This course introduces the student to the practice, ethics, history, and business of writing sports for newspapers. Students write the kinds of stories that appear in daily American sports sections, read and analyze samples of the best sports journalism, and study the historical development of the sports section in American newspapers.

    Credits: 3








  
  • COMM 219 - TV/Digital Journalism


    This course examines the methods and techniques of television broadcasting.

    Credits: 3








  
  • COMM 224 - Advanced Journalism


    This course requires the student to function as a professional print-medium reporter. The student generates weekly story ideas and/or is assigned a story by the editorial staff of the Springfield Student and the instructor. The student researches, interviews sources, and writes the story to meet the newspaper’s deadline. Students write a minimum of ten full-length stories per semester.

    Prerequisites & Notes
    COMM 120 - Introduction to Journalism 



    Credits: 3








  
  • COMM 225 - Internet Journalism


    The purpose of this class is to provide a broader education in the journalism/professional media field, and to offer students a better understanding of mass communication in society, through the field of internet journalism. A relatively new disciple and one that is evolving before our eyes, internet journalism adds a true multimedia approach to the skills of traditional journalism. Students will create multimedia packages of their own, incorporating the written word with photos, audio and video files.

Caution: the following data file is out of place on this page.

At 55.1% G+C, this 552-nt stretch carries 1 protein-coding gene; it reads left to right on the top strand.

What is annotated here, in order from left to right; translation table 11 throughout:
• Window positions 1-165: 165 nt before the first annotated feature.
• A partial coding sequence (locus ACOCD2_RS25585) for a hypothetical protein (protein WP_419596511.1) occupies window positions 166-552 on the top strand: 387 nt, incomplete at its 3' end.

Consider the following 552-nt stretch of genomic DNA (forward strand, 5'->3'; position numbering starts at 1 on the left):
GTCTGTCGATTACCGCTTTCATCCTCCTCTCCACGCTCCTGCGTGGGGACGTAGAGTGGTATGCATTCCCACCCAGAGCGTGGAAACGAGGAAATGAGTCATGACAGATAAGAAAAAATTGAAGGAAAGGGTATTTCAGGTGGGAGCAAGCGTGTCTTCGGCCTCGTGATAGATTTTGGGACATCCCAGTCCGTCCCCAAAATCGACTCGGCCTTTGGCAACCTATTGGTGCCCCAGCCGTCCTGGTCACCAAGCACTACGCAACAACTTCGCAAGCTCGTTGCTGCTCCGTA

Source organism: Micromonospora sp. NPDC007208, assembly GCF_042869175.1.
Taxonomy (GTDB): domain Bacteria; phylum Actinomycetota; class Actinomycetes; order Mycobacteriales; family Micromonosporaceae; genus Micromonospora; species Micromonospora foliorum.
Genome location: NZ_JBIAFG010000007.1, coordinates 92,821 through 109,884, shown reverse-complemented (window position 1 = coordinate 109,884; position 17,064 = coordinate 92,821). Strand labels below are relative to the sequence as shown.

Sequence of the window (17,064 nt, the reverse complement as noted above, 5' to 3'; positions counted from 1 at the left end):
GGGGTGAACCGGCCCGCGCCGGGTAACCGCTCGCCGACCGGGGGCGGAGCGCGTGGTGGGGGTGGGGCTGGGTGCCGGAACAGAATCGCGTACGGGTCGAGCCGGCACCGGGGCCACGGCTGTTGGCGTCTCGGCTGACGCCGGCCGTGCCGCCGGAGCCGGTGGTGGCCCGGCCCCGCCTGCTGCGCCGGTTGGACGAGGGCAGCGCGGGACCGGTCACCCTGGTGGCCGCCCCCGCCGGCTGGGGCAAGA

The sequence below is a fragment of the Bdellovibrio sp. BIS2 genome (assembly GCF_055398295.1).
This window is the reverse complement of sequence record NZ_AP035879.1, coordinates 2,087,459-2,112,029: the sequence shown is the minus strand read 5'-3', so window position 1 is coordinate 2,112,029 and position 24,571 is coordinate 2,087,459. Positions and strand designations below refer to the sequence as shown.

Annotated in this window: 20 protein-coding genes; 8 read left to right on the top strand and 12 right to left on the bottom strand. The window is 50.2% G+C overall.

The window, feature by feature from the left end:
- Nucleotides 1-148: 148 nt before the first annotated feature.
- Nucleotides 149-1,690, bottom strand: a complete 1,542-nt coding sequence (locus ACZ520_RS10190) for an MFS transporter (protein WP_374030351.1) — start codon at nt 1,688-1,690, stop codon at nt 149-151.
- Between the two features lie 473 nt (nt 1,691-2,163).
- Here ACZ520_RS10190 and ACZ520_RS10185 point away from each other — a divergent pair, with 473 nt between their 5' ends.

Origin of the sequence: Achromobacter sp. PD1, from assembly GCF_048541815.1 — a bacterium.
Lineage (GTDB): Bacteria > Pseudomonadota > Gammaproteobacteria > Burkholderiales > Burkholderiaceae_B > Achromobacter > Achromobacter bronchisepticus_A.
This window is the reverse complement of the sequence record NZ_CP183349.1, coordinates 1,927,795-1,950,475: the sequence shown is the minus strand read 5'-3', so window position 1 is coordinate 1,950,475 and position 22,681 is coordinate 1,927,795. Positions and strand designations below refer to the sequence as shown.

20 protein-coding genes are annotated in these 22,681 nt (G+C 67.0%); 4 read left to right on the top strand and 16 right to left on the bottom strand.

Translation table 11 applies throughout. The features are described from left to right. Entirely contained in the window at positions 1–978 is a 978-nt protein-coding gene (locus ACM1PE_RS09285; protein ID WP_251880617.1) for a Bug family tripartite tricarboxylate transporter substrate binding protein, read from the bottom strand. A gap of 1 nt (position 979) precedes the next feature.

Credits: 3








  
  • COMM 229 - Radio / Audio Journalism


    This is the introductory course to radio broadcast journalism.  Students learn the different aspects of creating audio segments to be aired on a radio station.  The class utilizes the proper equipment found in the industry and eventually produces a newscast for WSCB-FM, the school radio station.

    Credits: 3








  
  • COMM 230 - Video Editing


    In this course, students are introduced toadvanced non-linear video editing techniques. Students focus on the amount of work andvaried skills needed to produce professional level videos. Besides the final editing,students create the project ideas, write the scripts, lay out both video and audiostoryboards, and record the video and audio.

    Prerequisites & Notes
    COMM 219 - TV/Digital Journalism 



    Credits: 3








  
  • COMM 234 - Student Newspaper Practicum


    This course is designed to provide students with practical experience in writing, editing, headline writing, and layout of a student newspaper. Each student receives a varied weekly assignment from the editor-in-chief of the College’s student newspaper. This course may be repeated up to a maximum of eight semester hours.

    Credits: 1








  
  • COMM 235 - Student Media Practicum


    This course is designed to provide students with practical experience in one area of student-run media such as the TV and radio outlets, excluding the student newspaper. Each student receives a varied weekly assignment pertaining to the chosen media outlet. The course may be repeated up to a maximum of 8 credit hours.